The small fishing villages, olive trees, and multitudinous vegetables along with the easy and relaxed meal times are enough to convince many of the benefits and ease of the Mediterranean diet. The diet uses the cuisines bordering the Mediterranean Sea: France, Spain, Italy, Greece or Middle Eastern countries. Yet it is not one cuisine specific to one country. It is characteristic of similar terroir between these countries, and from it is borne an endless variety of delicious options.
Mediterranean diets include fruits and vegetables, whole grains, nuts and legumes, and substitute oils such as olive and canola instead of butter. Foods are flavored with herbs and spices instead of salt, and the diet includes more fish and chicken and less red meat.
The other attraction to this style of eating is drinking red wine, in moderation of course. The wine speaks about the manner in which food is eaten. European meals are longer and more relaxed. They are something to be enjoyed with friends and family. A meal is not to be had at a drive-through window or eaten standing up. The long, slow enjoyment of food creates less hunger and eating in the long-term. The natural, unprocessed ingredients also help Europeans maintain healthier weights than Americans.
"Research has shown that the traditional Mediterranean diet reduces the risk of heart disease. In fact, a recent analysis of more than 1.5 million healthy adults demonstrated that following a Mediterranean diet was associated with a reduced risk of overall and cardiovascular mortality, a reduced incidence of cancer and cancer mortality, and a reduced incidence of Parkinson's and Alzheimer's diseases," the Mayo Clinic website stated.
The wonderful thing about the Mediterranean diet is that it is not necessarily focused on restricting fats or carbohydrates. It is about making better choices. Instead of saturated fats such as butter and cheese, use olive and canola oil or avocado. For example, when making a sandwich, use a fresh, whole-grain bread with avocado instead of white bread with mayonnaise. The bakery at in Town and Country provides many different types of 100 percent whole-grain options.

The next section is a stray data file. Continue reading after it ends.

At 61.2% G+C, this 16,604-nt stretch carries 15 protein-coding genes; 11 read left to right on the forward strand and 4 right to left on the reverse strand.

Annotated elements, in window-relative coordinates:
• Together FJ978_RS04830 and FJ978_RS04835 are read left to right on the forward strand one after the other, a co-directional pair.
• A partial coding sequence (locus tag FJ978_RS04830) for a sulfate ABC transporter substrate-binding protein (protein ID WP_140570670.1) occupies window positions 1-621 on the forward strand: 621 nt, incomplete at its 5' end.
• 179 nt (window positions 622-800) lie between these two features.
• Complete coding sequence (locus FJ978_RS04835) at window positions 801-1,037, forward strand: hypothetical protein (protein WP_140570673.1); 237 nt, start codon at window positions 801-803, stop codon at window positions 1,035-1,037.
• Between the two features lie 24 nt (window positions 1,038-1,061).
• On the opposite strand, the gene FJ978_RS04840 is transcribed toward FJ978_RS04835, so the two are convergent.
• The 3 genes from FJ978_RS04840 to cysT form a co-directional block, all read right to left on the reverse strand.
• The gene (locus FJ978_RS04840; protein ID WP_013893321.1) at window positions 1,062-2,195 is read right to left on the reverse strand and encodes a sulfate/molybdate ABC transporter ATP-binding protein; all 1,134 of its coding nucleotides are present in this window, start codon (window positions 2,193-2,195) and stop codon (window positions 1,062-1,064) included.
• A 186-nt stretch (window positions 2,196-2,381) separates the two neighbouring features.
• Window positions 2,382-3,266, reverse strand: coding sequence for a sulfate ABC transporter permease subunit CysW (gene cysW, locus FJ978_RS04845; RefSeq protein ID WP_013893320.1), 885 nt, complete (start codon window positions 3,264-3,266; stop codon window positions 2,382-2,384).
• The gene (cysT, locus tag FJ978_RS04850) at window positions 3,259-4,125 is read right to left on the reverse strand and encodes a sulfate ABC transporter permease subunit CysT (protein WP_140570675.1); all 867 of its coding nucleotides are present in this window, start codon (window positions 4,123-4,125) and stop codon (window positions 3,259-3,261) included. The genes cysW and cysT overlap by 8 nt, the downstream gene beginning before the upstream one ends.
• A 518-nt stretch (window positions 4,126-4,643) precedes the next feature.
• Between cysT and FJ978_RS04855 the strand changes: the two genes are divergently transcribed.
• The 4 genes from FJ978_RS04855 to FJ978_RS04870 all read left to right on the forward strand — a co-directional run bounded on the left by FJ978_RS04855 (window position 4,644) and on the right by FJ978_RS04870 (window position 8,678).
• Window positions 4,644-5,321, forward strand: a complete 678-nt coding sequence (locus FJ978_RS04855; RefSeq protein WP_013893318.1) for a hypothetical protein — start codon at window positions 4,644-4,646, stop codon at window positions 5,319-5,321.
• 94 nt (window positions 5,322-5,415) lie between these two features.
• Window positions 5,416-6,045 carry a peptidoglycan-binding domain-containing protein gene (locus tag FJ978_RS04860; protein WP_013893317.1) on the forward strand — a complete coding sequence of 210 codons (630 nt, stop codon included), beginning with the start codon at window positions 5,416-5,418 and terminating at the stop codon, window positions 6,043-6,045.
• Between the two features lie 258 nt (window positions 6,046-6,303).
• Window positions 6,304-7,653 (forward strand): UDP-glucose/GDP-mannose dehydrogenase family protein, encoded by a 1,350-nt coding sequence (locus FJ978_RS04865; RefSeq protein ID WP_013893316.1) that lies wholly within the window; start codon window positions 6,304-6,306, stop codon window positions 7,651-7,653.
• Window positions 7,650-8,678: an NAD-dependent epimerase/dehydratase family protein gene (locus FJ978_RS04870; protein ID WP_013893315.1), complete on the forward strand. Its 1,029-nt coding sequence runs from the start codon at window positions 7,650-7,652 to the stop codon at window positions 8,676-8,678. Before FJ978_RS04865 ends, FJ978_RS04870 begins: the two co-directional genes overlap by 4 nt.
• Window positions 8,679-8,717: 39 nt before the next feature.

From Dr. Oz to the Mayo Clinic, doctors are touting the benefits of omega-3 fatty acids. "It's good for your joints, skin, vision, brain, heart, helps lower bad cholesterol levels and even boosts fertility. It's an anti-ager and an anti-inflammatory. It's found naturally in a variety of delicious foods including walnuts, salmon, tuna, olive oil and avocados," Dr. Oz stated on his website.
For dinner, consider oven-baked fish with a walnut crust instead of deep-fried white fish. and in Manchester and , , and in Town and Country offer a great variety of fresh fish and olive oil. Whole Foods sells a variety of nuts in bulk to eat as a snack or use in cooking.
Hummus is also a great choice, containing tahini (sesame paste) which also contains omega-3 fatty acids. Hummus also contains chickpeas (also know as garbanzo beans), which are high in fiber and protein. and in Manchester sell tahini as well as pita bread for the recipes below.
The largest chunk of the Mediterranean diet is plant-based foods—fruits and vegetables, delicious, limitless fruits and vegetables. Keep your refrigerator stocked with peaches, plums, nectarines, strawberries, blueberries, apples, bananas as well as broccoli, zucchini, cauliflower, spinach and kale. Use herbs to bring flavor and brightness to dishes as well.
Different combinations of all of these foods and others make up the Mediterranean diet, yet all of the dishes can be distinct.
2 cups chickpeas, cooked or canned and drained
1/3 cup tahini
1/4 cup lemon juice
2 cloves garlic, peeled
2 tablespoon olive oil
1 teaspoon chili oil (optional)
salt and pepper to taste
- Place the chickpeas, tahini, lemon juice, salt and garlic in a blender or food processor. Blend until smooth. You may need to add additional water or lemon juice to blend the chickpeas.
- Transfer mixture to a serving bowl. Drizzle olive oil over the garbanzo bean mixture and serve.*
*Serve with warm pita bread, diced tomatoes, sliced onions and lettuce. Another great Mediterranean dish is falafel. Falafel is a patty or ball made from ground chickpeas with spices and deep fried. Falafel is also served with pita or flatbread and the same toppings as hummus. Tahini sauces are usually served over the falafel as well. The falafel mix at the local stores is fine, but if you are feeling adventurous there are recipes to make the patties from scratch.
2 garlic cloves
coarse salt, to taste (start with 1/2 teaspoon)
1/4 teaspoon ground cumin
1/4 cup olive oil
2 tablespoons flat-leaf parsley
1/3 cup fresh lemon juice
1/2 cup tahini
1/4 cup water, as needed
- Place garlic, parsely, olive oil and an initial amount of salt in a food processor.
- Add tahini and lemon juice to mixture and blend.
- Use water or lemon juice as needed to bring mixture to desired consistency.
- Season with salt to taste.